Adas Israel Congregation (Duluth, Minnesota)

Adas Israel Congregation (or Adath Israel Congregation, but known locally as the 3rd Street Shul) was a Modern Orthodox Jewish synagogue located in Duluth, Minnesota, established in the late 19th century. Until its destruction by arson on September 9, 2019, it was the oldest surviving Orthodox synagogue in Duluth having outlived and incorporated several Orthodox synagogues in the Twin Ports area. By 1973, it was the only Orthodox synagogue in Duluth.[1][page needed]

Adas Israel Congregation
Members of the Adas Israel Synagogue, in 1914
AffiliationModern Orthodox Judaism (former)
Ecclesiastical or organizational statusSynagogue (former)
StatusDestroyed by arson
Location3rd Street, Duluth, Minnesota
CountryUnited States
Date establishedc. 1890s (as a congregation)
DestroyedSeptember 9, 2019 by arson

It could also be described as a Jewish "traditionalist" congregation because in official communal guidelines it is officially described as "an Orthodox/high Conservative congregation" meaning that its members are composed of some Orthodox Jews as well as those who practice an older form of traditional Judaism.[2] It is described as having a membership of 75. Services were lay-led with daily minyans, Saturday morning and holiday services.[3]

On September 9, 2019, the 3rd Street synagogue was destroyed by a fire, caused by arson.[4][5][6][7]

Geography and membership


Duluth is a seaport city in the U.S. state of Minnesota and the county seat of St. Louis County. It forms a metropolitan area with Superior, Wisconsin, Called the Twin Ports, these two cities share the Duluth-Superior Harbor and together are one of the most important ports on the Great Lakes, shipping coal, iron ore (taconite), and grain. This unique location attracted Jewish settlers who set up a number of synagogues that still serve Jews from the surrounding areas:

The Duluth area Jewish community is a mix of families that have been here for five generations, persons who have come to work in the three universities or the medical services industry, and [those] who followed other types of jobs or their hearts to this beautiful area. It is a diverse community...[The] community also includes families across the state line in Superior and other Jewish families within a hundred mile radius of Duluth in Northeastern Minnesota and Northwestern Wisconsin. The Jewish Community consisted of two synagogues. Adas Israel Congregation was an Orthodox congregation with a membership of 75. Services were lay-led with daily minyans, Saturday morning and holiday services. Temple Israel was a Reform / Conservative congregation. This building was the hub of the Jewish community, with religious, educational and cultural events taking place in the facility.[8]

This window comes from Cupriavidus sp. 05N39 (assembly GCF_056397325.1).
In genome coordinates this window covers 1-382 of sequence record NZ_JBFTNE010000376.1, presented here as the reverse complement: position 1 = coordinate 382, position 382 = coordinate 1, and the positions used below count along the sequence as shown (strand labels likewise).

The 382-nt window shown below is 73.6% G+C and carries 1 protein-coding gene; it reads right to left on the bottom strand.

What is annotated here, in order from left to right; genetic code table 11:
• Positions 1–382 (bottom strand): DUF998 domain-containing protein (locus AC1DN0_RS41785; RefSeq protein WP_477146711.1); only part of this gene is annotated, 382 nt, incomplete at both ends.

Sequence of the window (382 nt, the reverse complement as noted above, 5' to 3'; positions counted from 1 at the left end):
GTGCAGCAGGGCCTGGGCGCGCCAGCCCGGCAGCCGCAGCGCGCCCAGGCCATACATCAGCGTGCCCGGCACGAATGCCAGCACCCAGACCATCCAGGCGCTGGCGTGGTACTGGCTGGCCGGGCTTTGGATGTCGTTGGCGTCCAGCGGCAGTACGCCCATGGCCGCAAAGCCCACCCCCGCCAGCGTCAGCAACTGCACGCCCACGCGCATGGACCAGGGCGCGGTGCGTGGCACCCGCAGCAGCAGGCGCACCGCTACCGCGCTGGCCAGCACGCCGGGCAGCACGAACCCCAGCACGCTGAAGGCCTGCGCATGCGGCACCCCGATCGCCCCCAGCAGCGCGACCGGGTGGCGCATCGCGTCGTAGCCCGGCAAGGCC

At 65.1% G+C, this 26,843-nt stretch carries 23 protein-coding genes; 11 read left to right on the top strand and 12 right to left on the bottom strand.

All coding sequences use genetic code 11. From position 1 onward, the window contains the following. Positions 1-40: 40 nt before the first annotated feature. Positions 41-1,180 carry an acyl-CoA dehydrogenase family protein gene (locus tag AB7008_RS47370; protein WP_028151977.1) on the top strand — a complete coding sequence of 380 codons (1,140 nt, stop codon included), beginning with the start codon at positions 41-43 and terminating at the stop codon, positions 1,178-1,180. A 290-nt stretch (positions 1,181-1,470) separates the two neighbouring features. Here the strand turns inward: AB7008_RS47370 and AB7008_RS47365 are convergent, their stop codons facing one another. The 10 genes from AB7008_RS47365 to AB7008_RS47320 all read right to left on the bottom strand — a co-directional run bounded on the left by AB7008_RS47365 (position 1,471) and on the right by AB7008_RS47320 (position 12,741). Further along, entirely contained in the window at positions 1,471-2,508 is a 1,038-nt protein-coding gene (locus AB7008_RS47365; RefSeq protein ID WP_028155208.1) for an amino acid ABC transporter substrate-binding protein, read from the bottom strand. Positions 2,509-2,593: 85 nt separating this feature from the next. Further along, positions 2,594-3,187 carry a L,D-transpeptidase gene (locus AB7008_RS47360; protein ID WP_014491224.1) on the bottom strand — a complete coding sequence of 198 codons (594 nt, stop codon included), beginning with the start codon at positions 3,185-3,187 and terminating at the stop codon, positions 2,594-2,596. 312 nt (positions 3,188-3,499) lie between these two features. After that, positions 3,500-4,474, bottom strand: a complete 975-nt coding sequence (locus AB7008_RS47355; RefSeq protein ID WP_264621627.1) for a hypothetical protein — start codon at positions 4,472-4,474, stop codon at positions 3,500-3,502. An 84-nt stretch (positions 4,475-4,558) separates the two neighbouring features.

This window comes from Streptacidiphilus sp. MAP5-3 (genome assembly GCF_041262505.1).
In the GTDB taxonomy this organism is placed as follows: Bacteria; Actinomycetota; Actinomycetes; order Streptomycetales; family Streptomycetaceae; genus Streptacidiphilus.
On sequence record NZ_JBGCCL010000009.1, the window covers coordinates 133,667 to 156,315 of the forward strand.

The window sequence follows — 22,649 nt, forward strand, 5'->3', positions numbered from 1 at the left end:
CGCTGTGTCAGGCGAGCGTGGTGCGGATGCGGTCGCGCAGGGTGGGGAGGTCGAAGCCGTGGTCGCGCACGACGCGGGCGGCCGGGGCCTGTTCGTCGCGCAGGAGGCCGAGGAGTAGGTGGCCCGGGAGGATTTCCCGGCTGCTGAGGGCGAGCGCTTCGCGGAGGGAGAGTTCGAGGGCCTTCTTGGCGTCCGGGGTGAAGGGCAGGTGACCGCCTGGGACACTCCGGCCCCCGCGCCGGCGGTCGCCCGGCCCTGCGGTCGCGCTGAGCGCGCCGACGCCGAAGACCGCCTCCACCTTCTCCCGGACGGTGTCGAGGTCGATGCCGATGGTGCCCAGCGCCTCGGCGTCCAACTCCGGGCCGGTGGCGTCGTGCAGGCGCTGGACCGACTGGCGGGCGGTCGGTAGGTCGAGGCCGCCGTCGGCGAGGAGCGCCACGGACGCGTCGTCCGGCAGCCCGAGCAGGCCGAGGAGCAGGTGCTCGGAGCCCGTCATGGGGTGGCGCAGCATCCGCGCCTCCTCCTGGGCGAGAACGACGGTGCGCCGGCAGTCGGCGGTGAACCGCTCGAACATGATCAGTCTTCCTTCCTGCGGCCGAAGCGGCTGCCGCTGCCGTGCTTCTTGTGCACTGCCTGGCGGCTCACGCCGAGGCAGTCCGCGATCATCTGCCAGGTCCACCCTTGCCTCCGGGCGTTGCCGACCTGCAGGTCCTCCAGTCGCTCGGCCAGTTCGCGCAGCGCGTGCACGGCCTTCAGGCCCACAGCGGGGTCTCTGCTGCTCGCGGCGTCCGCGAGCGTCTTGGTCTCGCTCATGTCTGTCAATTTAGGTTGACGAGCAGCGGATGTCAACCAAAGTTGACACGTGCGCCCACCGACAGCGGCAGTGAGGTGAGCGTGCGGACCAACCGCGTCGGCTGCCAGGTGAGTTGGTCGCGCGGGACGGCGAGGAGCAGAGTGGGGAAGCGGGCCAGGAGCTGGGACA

Community and synagogue history


The origins of this synagogue are tied in with the earliest settlement of Minnesota by Jews fleeing persecutions in Eastern Europe including Russia, Lithuania, Ukraine and Hungary in the 19th century. In one published family history, the synagogue's establishment is described as part of the development of Jewish, indeed European, communal life:

In 1871, my father's grandparents, Nettie and Bernard Silberstein from Hungary, were the first Jewish newlyweds to make their home in Duluth, Minn., when it was a western frontier town with mostly Native Americans in the region. He established the first synagogue and the dry goods store that set the standard of quality for merchants who followed...In the beginning, in the Russian Empire of the early 1800s... We lived in villages and shtetls, like Novoukrainka and Revutskoye, in the rich farmland between Odessa and Kiev, near Yelisavetgrad, now Kirovograd. At first we spoke Russian and Yiddish, then English, some better than others. We devotedly helped each other get from Russia to Duluth and Superior, then to establish homes and businesses...Landing on the Atlantic Coast in 1883, my great-grandfather "Little Joe" and his brother Israel...walked most of the way to northern Minnesota along the construction route of the new Canadian-Pacific Railway...In Spring, 1884 they arrived by boat in Duluth Harbor, among the first eastern Europeans there...All this time, cousin Yosef Mendel Oreckovsky, well-trained in Russia, was assistant rabbi at Orthodox Temple Tifereth Israel and later helped found Congregation Adas Israel, the "Fourth Street shul".[9]